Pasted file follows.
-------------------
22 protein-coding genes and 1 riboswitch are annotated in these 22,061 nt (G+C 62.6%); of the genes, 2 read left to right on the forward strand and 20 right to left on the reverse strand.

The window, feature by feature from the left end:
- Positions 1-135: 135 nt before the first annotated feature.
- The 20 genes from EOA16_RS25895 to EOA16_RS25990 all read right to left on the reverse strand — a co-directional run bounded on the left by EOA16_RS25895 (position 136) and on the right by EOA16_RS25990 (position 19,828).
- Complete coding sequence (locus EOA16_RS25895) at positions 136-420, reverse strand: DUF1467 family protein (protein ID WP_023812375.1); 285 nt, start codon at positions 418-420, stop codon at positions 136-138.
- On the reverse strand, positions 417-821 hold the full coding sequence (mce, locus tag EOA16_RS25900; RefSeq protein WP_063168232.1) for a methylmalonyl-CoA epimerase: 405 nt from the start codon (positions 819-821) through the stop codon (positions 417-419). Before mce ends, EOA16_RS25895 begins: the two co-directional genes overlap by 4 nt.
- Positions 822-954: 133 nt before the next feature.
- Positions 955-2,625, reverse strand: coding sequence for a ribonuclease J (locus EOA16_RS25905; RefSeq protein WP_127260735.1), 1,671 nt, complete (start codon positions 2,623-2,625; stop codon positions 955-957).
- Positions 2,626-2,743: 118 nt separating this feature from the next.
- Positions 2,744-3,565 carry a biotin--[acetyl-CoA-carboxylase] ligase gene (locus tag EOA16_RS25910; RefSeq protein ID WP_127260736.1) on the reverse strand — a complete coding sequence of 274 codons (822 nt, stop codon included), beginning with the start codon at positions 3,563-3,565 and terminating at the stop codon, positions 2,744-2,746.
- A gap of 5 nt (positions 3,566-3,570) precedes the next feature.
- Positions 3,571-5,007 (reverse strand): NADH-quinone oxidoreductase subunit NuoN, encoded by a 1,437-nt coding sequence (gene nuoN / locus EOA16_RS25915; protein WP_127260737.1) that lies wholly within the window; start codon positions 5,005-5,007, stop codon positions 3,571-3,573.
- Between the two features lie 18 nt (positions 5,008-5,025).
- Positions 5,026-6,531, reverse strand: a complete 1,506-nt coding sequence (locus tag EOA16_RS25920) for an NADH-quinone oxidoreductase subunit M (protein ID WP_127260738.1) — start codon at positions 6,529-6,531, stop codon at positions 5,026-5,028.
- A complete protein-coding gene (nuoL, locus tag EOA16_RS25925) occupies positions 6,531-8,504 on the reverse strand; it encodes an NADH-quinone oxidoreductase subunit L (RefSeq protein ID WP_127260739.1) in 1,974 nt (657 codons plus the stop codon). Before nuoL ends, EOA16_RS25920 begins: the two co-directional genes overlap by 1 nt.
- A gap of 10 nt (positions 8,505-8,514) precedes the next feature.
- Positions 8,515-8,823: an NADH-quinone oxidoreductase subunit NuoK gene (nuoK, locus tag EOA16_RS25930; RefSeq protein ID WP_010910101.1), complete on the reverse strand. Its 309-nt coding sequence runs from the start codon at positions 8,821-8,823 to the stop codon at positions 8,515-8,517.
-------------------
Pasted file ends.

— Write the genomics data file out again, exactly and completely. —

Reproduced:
22 protein-coding genes and 1 riboswitch are annotated in these 22,061 nt (G+C 62.6%); of the genes, 2 read left to right on the forward strand and 20 right to left on the reverse strand.

The window, feature by feature from the left end:
- Positions 1-135: 135 nt before the first annotated feature.
- The 20 genes from EOA16_RS25895 to EOA16_RS25990 all read right to left on the reverse strand — a co-directional run bounded on the left by EOA16_RS25895 (position 136) and on the right by EOA16_RS25990 (position 19,828).
- Complete coding sequence (locus EOA16_RS25895) at positions 136-420, reverse strand: DUF1467 family protein (protein ID WP_023812375.1); 285 nt, start codon at positions 418-420, stop codon at positions 136-138.
- On the reverse strand, positions 417-821 hold the full coding sequence (mce, locus tag EOA16_RS25900; RefSeq protein WP_063168232.1) for a methylmalonyl-CoA epimerase: 405 nt from the start codon (positions 819-821) through the stop codon (positions 417-419). Before mce ends, EOA16_RS25895 begins: the two co-directional genes overlap by 4 nt.
- Positions 822-954: 133 nt before the next feature.
- Positions 955-2,625, reverse strand: coding sequence for a ribonuclease J (locus EOA16_RS25905; RefSeq protein WP_127260735.1), 1,671 nt, complete (start codon positions 2,623-2,625; stop codon positions 955-957).
- Positions 2,626-2,743: 118 nt separating this feature from the next.
- Positions 2,744-3,565 carry a biotin--[acetyl-CoA-carboxylase] ligase gene (locus tag EOA16_RS25910; RefSeq protein ID WP_127260736.1) on the reverse strand — a complete coding sequence of 274 codons (822 nt, stop codon included), beginning with the start codon at positions 3,563-3,565 and terminating at the stop codon, positions 2,744-2,746.
- A gap of 5 nt (positions 3,566-3,570) precedes the next feature.
- Positions 3,571-5,007 (reverse strand): NADH-quinone oxidoreductase subunit NuoN, encoded by a 1,437-nt coding sequence (gene nuoN / locus EOA16_RS25915; protein WP_127260737.1) that lies wholly within the window; start codon positions 5,005-5,007, stop codon positions 3,571-3,573.
- Between the two features lie 18 nt (positions 5,008-5,025).
- Positions 5,026-6,531, reverse strand: a complete 1,506-nt coding sequence (locus tag EOA16_RS25920) for an NADH-quinone oxidoreductase subunit M (protein ID WP_127260738.1) — start codon at positions 6,529-6,531, stop codon at positions 5,026-5,028.
- A complete protein-coding gene (nuoL, locus tag EOA16_RS25925) occupies positions 6,531-8,504 on the reverse strand; it encodes an NADH-quinone oxidoreductase subunit L (RefSeq protein ID WP_127260739.1) in 1,974 nt (657 codons plus the stop codon). Before nuoL ends, EOA16_RS25920 begins: the two co-directional genes overlap by 1 nt.
- A gap of 10 nt (positions 8,505-8,514) precedes the next feature.
- Positions 8,515-8,823: an NADH-quinone oxidoreductase subunit NuoK gene (nuoK, locus tag EOA16_RS25930; RefSeq protein ID WP_010910101.1), complete on the reverse strand. Its 309-nt coding sequence runs from the start codon at positions 8,821-8,823 to the stop codon at positions 8,515-8,517.